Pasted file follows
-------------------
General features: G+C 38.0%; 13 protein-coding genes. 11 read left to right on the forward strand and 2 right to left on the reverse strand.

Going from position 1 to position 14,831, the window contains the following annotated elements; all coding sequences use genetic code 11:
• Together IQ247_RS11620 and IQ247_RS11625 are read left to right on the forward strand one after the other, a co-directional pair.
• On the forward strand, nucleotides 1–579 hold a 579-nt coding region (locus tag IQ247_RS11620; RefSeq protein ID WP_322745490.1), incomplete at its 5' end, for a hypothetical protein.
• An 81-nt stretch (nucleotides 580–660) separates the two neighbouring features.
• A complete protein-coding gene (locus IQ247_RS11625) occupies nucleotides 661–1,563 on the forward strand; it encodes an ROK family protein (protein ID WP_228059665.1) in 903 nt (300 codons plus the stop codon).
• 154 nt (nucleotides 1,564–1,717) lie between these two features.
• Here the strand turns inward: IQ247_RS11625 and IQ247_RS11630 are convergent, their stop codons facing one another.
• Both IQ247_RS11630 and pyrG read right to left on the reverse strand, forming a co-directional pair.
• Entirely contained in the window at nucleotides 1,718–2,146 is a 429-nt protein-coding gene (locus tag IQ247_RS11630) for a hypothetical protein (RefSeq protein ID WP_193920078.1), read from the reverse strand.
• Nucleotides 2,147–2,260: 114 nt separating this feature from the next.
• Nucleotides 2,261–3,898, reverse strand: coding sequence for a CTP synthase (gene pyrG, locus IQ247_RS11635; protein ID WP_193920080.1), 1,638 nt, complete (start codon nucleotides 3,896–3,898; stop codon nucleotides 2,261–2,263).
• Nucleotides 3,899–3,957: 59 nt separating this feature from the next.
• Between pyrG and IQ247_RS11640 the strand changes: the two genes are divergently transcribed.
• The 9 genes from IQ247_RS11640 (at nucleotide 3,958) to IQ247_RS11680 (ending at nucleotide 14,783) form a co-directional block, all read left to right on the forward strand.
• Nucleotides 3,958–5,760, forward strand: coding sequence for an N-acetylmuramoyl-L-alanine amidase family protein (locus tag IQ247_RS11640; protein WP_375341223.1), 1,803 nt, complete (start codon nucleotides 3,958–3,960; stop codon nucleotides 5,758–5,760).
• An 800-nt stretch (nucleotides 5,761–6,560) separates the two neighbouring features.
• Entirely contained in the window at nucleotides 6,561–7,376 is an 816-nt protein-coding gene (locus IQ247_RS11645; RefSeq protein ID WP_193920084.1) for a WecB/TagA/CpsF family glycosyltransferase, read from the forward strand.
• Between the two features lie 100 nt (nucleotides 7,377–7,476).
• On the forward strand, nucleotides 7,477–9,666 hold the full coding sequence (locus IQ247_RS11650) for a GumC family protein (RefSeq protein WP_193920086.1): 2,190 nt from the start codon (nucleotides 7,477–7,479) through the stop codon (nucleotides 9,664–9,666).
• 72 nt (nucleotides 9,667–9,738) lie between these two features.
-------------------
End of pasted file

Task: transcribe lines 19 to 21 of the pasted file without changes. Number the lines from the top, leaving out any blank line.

• Between the two features lie 100 nt (nucleotides 7,377–7,476).
• On the forward strand, nucleotides 7,477–9,666 hold the full coding sequence (locus IQ247_RS11650) for a GumC family protein (RefSeq protein WP_193920086.1): 2,190 nt from the start codon (nucleotides 7,477–7,479) through the stop codon (nucleotides 9,664–9,666).
• 72 nt (nucleotides 9,667–9,738) lie between these two features.